My last couple of posts to the Lullablog have mostly been rumination about the state of Drupal site-building, and the need to make certain kinds of tweaky tasks easier for folks without PHP skills. Some of these gaps are difficult to close, but others are pretty simple once you realize them. The key is isolating the specific problem that is common to lots of sites, and figuring out how to solve it in a simple, easy-to-reuse fashion. Want an example? Yes, I thought so. Over the last year or two several large-scale Drupal projects (including MTV UK and the New York Observer) have used custom CCK content types for their section 'landing' pages, daily cover pages, and so on. This technique works really well: it lets editors and content managers tweak the details of "The Front Page" without disturbing the 'live' version, tools like Scheduler and Actions/Workflow can be used to put additional editorial workflow controls on the new front page layouts, and there's no need to whip up a special maintenance UI for the various topical/sectional landing pages. Since they're nodes, you get them for free. The trick is that you want the url for your section, or your landing page, to always display the right node. For example, http://www.newspaper.com/section/entertainment should always display the latest published 'front_page' node in the entertainment category. Without manually mucking around with path aliases every time you make a new node, there's no way to do that without custom code. This kind of stuff is easy to tuck into a single function or two in a custom module, but it's still a hurdle for folks that don't have PHP experience. So! There's our problem: make it possible to set up custom url paths that display the latest node of a particular type, at a standard bookmarkable location. I took a look through code that we've written for clients in the past to do similar things, and found a snippet that I could re-use. When a user hit the module's custom url path, it loaded a pre-defined view, picked the top node, and displayed it. I gave it a bare-bones UI and added a couple of convenience features (like support for caching, to reduce load on high traffice sites). The result? The Top Node module. The heart of the module is only 50 lines or so of code; the complicated part was putting a nice editing interface onto it. (This demonstrates the proof of my earlier comment: most 'glue code' tasks are pretty simple, to the point that it takes more code to give them a user interface.) There are already a couple of feature requests for it, and a handful of people are interested in helping add them. Overcoming the challenge of 'glue code' in Drupal doesn't have to be painful. It just requires developers to step back, identify the common things that we have to tweak and hack on every site, and spend a bit of time to make it reusable. Let's brainstorm -- what small, granular bits of functionality do YOU find yourself hacking together on every Drupal site you build? And how can you turn that 'glue' into a useful tool?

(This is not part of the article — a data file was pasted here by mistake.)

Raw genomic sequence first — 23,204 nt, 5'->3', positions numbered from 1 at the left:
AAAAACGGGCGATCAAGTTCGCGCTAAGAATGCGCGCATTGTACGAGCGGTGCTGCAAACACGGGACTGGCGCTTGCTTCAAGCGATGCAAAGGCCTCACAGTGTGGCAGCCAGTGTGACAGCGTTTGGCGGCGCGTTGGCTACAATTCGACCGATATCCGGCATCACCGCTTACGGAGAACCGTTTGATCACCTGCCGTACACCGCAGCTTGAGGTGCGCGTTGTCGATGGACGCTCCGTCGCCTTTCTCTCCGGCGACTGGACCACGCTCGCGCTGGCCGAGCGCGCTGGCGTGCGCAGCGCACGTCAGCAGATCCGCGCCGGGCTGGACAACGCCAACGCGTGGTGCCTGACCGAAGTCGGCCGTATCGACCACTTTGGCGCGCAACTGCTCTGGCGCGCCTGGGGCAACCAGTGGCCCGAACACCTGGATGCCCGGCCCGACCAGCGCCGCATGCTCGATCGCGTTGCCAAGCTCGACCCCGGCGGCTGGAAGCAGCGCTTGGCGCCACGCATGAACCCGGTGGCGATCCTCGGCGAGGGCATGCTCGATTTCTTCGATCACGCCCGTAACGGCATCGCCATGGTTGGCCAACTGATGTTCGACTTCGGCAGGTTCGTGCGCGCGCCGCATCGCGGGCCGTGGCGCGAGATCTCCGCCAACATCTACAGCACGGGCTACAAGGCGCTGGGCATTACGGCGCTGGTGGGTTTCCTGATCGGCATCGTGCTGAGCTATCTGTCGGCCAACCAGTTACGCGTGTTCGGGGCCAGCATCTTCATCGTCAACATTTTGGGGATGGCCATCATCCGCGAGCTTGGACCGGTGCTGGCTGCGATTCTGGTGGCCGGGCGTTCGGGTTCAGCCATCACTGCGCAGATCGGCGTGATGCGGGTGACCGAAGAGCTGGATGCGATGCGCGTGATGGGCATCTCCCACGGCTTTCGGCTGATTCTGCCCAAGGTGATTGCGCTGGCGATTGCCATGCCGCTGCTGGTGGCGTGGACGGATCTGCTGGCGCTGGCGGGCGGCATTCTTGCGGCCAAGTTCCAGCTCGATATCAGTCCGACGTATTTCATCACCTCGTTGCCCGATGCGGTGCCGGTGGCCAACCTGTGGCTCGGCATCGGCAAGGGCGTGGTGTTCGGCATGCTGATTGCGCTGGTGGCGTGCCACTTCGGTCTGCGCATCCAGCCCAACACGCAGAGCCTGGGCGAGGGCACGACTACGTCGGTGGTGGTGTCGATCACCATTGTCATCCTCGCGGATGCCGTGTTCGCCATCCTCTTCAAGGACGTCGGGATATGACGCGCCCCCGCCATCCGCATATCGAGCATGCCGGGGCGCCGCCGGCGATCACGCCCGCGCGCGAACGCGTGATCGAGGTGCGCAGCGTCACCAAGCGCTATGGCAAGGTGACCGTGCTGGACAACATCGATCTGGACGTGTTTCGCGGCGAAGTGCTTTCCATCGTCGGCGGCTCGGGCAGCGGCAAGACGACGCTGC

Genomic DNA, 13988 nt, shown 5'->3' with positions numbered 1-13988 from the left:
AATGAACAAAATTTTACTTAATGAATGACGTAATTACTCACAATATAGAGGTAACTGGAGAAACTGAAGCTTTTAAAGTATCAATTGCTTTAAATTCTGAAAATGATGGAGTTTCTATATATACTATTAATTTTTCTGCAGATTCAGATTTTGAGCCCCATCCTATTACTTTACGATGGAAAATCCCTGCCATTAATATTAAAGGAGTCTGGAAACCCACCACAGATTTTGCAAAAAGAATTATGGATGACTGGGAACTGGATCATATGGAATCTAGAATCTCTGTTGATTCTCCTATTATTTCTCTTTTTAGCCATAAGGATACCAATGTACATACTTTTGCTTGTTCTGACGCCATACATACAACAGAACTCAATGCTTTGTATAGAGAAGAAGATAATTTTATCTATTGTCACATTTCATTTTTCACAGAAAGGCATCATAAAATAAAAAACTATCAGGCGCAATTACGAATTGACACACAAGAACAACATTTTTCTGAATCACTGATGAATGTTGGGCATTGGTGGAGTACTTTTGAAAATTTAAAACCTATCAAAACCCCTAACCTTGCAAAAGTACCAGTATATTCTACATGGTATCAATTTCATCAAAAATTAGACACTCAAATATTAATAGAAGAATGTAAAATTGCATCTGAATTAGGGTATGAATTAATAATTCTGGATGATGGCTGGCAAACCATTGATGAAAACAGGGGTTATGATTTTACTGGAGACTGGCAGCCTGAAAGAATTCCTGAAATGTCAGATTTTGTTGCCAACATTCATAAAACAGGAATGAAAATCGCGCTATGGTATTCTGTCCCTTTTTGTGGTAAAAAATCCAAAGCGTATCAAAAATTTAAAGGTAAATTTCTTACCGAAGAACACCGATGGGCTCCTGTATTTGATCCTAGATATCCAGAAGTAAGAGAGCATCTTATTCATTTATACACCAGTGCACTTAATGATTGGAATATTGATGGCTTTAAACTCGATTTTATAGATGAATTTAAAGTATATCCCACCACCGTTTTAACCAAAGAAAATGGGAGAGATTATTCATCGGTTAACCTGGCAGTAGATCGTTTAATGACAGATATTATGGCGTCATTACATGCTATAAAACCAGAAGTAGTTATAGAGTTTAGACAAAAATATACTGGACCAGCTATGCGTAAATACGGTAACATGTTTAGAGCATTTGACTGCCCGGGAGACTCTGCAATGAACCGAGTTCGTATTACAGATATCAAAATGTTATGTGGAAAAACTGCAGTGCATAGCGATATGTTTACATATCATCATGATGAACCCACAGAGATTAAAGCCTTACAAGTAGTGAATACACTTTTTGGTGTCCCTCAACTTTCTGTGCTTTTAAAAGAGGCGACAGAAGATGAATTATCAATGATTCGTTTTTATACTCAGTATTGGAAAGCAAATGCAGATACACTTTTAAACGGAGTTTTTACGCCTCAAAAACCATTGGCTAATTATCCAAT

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Jeff Eaton

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Jeff Eaton is world renowned for his opinions on Content Strategy, Drupal development, bacon, gummy candy, and cats.